Gail Innis of Michigan State University Extension has a nice piece up right now about perspective-taking, also known as the ability "to see things from another’s point of view." Innis draws heavily from the book Mind in the Making: The Seven Essential Life Skills that Every Child Needs authored by Families and Work Institute President (and Big Think expert) Ellen Galinsky. Perspective-taking is one of her essential skills because alternative points of view allow for the development of compassion and empathy. Innis explains the process:
"Perspective-taking is not an easy skill to master and very young children often don’t understand that others have feelings and experiences different from their own. Perspective-taking develops over time and improves as children mature, as it involves multiple parts of the brain, each responsible for a different task."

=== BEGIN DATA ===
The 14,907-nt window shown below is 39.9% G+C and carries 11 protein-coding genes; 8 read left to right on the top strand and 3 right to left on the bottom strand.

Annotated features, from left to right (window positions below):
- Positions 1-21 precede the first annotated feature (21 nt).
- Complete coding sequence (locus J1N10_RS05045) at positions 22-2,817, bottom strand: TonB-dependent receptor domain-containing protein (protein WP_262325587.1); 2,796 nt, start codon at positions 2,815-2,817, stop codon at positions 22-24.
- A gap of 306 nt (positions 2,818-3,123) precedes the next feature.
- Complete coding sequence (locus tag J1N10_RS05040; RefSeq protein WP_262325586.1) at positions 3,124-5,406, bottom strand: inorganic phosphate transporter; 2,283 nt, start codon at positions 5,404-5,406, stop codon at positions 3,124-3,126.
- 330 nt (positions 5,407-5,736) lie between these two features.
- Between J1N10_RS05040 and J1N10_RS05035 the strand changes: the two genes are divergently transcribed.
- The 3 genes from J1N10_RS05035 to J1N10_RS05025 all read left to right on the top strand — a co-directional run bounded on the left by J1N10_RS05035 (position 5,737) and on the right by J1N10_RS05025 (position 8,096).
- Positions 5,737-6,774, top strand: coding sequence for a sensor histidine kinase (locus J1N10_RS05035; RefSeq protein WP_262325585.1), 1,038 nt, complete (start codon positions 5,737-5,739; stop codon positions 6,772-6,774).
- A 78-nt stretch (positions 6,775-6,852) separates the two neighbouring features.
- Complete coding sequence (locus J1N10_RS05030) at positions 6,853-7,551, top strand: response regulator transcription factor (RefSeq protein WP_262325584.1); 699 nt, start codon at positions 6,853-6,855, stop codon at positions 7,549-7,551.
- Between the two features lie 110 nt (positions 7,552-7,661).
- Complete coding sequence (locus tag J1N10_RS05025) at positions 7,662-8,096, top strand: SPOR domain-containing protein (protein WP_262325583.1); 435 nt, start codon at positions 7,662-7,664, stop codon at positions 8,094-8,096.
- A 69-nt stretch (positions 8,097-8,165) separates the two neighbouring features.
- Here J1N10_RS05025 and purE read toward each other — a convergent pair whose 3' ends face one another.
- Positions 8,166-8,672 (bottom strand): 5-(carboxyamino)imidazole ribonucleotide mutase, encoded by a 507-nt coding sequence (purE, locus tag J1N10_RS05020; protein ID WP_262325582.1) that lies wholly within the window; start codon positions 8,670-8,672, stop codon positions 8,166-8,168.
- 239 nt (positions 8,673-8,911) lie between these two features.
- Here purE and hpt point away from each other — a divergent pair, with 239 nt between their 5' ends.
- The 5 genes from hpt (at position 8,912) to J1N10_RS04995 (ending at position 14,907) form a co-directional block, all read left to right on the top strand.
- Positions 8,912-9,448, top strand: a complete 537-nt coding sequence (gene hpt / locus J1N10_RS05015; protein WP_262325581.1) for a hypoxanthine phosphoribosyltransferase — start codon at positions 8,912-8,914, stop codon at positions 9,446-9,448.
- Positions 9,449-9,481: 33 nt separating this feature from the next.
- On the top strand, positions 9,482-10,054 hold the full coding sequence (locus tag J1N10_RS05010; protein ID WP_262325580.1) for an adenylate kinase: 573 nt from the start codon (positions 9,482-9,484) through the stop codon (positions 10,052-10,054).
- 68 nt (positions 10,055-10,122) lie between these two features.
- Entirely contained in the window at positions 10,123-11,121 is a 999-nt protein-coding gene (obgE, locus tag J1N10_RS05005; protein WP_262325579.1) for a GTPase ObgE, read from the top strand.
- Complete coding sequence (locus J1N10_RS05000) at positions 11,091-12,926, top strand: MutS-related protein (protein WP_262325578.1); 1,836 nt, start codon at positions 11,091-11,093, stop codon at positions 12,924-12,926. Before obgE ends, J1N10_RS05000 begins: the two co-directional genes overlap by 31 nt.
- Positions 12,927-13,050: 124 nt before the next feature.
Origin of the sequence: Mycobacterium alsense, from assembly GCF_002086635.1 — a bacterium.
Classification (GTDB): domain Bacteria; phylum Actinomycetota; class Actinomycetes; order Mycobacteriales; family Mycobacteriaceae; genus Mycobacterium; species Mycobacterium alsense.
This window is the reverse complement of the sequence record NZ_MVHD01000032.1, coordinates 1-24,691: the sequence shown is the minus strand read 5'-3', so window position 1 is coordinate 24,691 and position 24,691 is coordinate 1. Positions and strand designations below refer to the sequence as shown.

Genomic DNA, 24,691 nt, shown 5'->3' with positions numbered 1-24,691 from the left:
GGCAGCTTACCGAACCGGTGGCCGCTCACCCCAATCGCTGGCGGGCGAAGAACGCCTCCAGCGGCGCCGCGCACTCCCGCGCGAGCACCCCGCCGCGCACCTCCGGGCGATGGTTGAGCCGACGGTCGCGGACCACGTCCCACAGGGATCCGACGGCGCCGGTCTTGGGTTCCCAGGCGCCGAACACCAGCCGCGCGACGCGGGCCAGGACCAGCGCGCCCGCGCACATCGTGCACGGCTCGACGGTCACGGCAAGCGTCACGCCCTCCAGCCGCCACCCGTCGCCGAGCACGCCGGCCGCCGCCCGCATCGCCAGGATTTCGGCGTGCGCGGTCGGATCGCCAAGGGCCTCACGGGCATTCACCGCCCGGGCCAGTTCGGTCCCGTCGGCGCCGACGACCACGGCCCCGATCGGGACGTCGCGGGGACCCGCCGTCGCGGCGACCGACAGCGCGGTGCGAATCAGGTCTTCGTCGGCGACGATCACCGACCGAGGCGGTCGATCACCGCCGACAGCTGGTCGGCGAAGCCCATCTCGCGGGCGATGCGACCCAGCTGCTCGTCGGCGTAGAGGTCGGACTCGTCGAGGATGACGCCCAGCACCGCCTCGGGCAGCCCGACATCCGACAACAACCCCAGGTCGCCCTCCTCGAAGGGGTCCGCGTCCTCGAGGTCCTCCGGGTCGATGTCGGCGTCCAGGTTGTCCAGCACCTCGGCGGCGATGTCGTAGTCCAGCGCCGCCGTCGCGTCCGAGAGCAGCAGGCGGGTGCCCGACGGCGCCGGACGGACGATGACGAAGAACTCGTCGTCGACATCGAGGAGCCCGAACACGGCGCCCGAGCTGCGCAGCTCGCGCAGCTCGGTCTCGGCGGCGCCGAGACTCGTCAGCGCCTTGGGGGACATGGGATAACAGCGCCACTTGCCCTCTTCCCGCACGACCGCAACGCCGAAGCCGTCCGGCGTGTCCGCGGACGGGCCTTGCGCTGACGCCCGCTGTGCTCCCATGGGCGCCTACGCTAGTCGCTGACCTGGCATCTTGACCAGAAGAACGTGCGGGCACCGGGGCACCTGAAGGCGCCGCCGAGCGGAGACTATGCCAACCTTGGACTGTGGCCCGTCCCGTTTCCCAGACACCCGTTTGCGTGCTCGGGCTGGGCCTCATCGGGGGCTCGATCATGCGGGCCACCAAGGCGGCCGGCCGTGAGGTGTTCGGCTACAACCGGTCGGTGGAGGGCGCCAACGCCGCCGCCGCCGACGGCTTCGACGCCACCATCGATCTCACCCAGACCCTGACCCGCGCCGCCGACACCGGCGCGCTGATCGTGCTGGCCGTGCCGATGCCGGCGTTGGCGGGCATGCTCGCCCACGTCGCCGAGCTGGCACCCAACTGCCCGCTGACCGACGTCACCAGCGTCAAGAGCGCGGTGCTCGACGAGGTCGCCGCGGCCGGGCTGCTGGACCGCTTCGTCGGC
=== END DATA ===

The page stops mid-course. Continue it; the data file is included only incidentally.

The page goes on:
These concepts, says Innis, don't develop overnight. In the meantime, you can help your child by integrating perspective-taking exercises in everyday play and activities. Incorporate lessons about people who cannot see into games like peek-a-boo and Pin the Tail on the Donkey. Teach your child that there are multiple ways to solve a problem and have them understand that critical thinking can be nonlinear. These are just two examples of acts that can bolster a child's perspective-taking skills. I encourage you to check out Innis' full piece linked below for more tips.
Read more at Michigan State University Extension.
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